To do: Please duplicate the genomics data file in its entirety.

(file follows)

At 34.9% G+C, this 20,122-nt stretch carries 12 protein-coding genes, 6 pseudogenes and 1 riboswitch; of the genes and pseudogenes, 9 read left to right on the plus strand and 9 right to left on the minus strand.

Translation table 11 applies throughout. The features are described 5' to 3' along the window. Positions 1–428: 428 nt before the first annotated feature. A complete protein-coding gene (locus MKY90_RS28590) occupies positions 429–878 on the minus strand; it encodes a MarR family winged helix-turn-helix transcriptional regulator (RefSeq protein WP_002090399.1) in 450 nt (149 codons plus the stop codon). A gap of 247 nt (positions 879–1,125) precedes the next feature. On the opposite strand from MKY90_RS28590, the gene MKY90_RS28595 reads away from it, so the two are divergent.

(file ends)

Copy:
At 34.9% G+C, this 20,122-nt stretch carries 12 protein-coding genes, 6 pseudogenes and 1 riboswitch; of the genes and pseudogenes, 9 read left to right on the plus strand and 9 right to left on the minus strand.

Translation table 11 applies throughout. The features are described 5' to 3' along the window. Positions 1–428: 428 nt before the first annotated feature. A complete protein-coding gene (locus MKY90_RS28590) occupies positions 429–878 on the minus strand; it encodes a MarR family winged helix-turn-helix transcriptional regulator (RefSeq protein WP_002090399.1) in 450 nt (149 codons plus the stop codon). A gap of 247 nt (positions 879–1,125) precedes the next feature. On the opposite strand from MKY90_RS28590, the gene MKY90_RS28595 reads away from it, so the two are divergent.